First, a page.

Ibahrine Chapter 5 Culture Consumer Behavior


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Ibahrine Chapter 5 Culture Consumer Behavior

  1. 1. Chapter 5 Culture & Consumer Behavior American University of Sharjah College of Arts and Sciences Department of Mass Communication Dr. Ibahrine
  2. 2. Chapter 5 Objectives Explain how advertising differs from the basic communication process Outline the consumer perception process & explain why “perception is everything” Describe how a consumer’s level of involvement with a product influences the decision-making process Describe the fundamental motives behind consumer purchases Explain how advertisers deal with cognitive dissonance Discuss various influences on consumer behavior
  3. 3. Framework of cross-cultural consumer behavior Consumer behavior domains Attributes “ who” P rocesses “ how” Social processes Motivation , emotion Group processes Mental processes Cognition, learning Language, perception Attribution Information processing Communication Decision making Personality Self-concept Identity, image Attitude Lifestyle Product ownership and usage Adoption/diffusion of innovations Complaining behavior Brand loyalty Responses to advertising Media usage Source: Adapted from Manrai and Manrai (1996) Income Consumer The person Values, culture
  4. 4. Consumer behavior <ul><li>The study of the processes involved when people select, purchase, use or dispose of product, services, ideas or experiences to satisfy need and desires </li></ul>
  5. 5. Consumer behavior
  6. 6. Consumer behavior <ul><li>I AM WHAT I COSUME </li></ul><ul><li>SELF </li></ul><ul><li>PERSONALITY </li></ul>
  7. 7. Consumer attributes <ul><li>Concept of self </li></ul><ul><ul><li>Self descriptions, self evaluations </li></ul></ul><ul><ul><li>Self enhancement, self esteem </li></ul></ul><ul><li>Personality </li></ul><ul><ul><li>Personality traits </li></ul></ul><ul><li>Identity and image </li></ul><ul><li>Attitude </li></ul><ul><ul><li>Relationship attitude-behavior </li></ul></ul><ul><li>Lifestyle </li></ul>
  8. 8. Consumer attributes <ul><li>People buy product that are compatible with their SELF-CONCEPT </li></ul><ul><li>Or rather that enhance their “ideal-self|” </li></ul>
  9. 9. The self-concept <ul><li>The self consists of the body, family, possessions, moods, emotions, conscience, attitudes, values, traits, and social position </li></ul><ul><li>The self-concept plays a central role in behavior and psychological processes. </li></ul><ul><li>Major distinction between independent self and interdependent self; ‘me’ as a unique entity or ‘me’ as integrated in the social environment. </li></ul>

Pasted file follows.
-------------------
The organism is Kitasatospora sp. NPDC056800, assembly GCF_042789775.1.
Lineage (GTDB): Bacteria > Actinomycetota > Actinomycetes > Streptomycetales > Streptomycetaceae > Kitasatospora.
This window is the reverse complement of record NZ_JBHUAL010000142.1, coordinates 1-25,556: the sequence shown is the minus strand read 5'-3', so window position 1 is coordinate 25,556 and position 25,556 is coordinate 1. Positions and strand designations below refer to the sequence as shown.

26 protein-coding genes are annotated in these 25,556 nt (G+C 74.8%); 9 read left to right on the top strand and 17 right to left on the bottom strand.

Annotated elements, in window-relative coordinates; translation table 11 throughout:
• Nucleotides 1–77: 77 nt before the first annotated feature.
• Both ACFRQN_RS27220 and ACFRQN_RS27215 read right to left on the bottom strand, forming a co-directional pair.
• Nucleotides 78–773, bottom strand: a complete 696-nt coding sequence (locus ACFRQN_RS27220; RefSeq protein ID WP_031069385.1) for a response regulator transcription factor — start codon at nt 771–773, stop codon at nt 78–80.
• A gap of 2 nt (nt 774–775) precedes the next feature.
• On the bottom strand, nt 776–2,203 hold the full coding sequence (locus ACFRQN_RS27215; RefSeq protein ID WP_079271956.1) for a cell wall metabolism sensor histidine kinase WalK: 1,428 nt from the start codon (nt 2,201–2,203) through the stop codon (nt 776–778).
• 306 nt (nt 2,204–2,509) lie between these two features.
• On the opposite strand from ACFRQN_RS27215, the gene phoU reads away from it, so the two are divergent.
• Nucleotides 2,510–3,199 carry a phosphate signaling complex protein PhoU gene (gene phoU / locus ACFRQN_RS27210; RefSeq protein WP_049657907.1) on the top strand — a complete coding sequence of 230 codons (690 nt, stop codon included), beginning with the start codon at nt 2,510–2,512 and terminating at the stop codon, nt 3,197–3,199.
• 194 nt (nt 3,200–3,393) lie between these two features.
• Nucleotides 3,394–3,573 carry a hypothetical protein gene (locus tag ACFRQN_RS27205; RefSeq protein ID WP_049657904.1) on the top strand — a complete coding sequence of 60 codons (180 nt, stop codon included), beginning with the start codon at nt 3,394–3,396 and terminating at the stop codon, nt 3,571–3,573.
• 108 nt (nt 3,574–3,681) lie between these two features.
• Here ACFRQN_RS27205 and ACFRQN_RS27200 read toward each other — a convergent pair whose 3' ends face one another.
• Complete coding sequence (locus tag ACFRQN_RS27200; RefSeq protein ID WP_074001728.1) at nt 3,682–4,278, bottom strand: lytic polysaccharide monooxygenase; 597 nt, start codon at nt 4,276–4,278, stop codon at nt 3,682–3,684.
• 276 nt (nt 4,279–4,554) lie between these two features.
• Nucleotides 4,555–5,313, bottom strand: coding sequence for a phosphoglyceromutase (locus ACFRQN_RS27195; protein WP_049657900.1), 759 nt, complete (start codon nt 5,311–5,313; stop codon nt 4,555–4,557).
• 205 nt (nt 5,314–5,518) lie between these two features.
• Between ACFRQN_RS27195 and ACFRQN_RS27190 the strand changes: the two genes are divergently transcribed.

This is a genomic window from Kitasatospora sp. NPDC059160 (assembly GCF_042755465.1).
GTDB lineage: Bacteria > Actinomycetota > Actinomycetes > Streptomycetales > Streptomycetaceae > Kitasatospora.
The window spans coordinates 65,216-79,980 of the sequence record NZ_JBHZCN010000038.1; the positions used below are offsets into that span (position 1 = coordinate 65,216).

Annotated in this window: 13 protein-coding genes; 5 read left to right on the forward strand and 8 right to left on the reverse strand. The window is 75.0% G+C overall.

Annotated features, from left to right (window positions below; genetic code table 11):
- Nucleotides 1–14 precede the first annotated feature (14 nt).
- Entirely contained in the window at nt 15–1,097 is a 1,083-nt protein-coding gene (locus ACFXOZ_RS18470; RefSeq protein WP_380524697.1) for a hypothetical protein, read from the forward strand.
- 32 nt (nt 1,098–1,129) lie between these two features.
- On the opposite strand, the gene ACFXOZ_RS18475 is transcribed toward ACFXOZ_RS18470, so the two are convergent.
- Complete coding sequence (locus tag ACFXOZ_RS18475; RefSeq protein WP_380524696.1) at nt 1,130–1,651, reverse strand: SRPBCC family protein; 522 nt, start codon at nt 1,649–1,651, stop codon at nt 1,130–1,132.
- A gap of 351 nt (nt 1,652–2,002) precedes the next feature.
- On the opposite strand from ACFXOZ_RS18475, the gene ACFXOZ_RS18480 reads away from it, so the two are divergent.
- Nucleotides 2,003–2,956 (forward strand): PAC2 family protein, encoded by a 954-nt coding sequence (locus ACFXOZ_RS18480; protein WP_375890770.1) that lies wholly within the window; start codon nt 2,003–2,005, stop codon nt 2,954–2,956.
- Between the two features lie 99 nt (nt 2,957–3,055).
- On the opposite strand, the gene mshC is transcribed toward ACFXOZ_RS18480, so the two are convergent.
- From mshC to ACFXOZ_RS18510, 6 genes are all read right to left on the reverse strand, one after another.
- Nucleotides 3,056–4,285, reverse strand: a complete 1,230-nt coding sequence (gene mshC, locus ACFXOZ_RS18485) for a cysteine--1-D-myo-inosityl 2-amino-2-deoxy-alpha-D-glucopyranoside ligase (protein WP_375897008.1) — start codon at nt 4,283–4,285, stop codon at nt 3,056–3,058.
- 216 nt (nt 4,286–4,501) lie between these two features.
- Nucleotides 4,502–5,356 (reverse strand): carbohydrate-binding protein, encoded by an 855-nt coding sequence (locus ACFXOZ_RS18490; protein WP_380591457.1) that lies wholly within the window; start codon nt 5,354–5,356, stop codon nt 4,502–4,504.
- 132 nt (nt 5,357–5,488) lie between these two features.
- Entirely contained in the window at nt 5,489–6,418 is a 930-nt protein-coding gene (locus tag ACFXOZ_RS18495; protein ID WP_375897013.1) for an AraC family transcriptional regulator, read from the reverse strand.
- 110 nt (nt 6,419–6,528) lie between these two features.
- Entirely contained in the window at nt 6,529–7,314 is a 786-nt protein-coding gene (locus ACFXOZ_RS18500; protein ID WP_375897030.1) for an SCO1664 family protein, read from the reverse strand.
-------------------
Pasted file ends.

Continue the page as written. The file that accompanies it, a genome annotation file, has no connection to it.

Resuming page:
10. 10. The self-concept <ul><li>The concept of self is rooted in individualism </li></ul><ul><li>A person is an autonomous entity </li></ul><ul><li>In the collectivist model of the self, persons are fundamentally interdependent with one another </li></ul><ul><li>A person is an interdependent entity </li></ul><ul><li>Real self vs ideal self </li></ul>
  11. 11. Hierarchy of Effects Model 6- Awareness Knowledge Liking Preference Conviction Purchase Cognitive Affective Conative
  12. 12. 7- The Hierarchy of Effects Model Message Strategies & Advertising Components
  13. 13. Self-respect, self-esteem <ul><li>Self-respect and self-esteem important US values targeted in marketing. </li></ul><ul><li>Self enhancement </li></ul><ul><li>Group enhancement </li></ul>
  14. 14. Personality <ul><li>Is the sum of the qualities and characteristics of being a person in individualistic cultures where the person is defined as an independent self-contained, autonomous entity who comprises a unique configuration of internal attributes (traits, abilities, motives and values) </li></ul>
  15. 15. Personality <ul><li>Basic assumptions of individualistic cultures: </li></ul><ul><ul><li>People should distinguish from others </li></ul></ul><ul><ul><li>Cross-situational consistency </li></ul></ul><ul><ul><li>Personality traits are universal </li></ul></ul><ul><li>In collectivistic cultures </li></ul><ul><ul><li>Person is interdependent entity </li></ul></ul><ul><ul><li>Individual behavior is situational </li></ul></ul><ul><ul><li>Characteristics vary by social role </li></ul></ul>
  16. 16. Identity <ul><li>Identity is the idea one has about oneself, one’s charactericti propreties, one’s own body and the values one considers important </li></ul>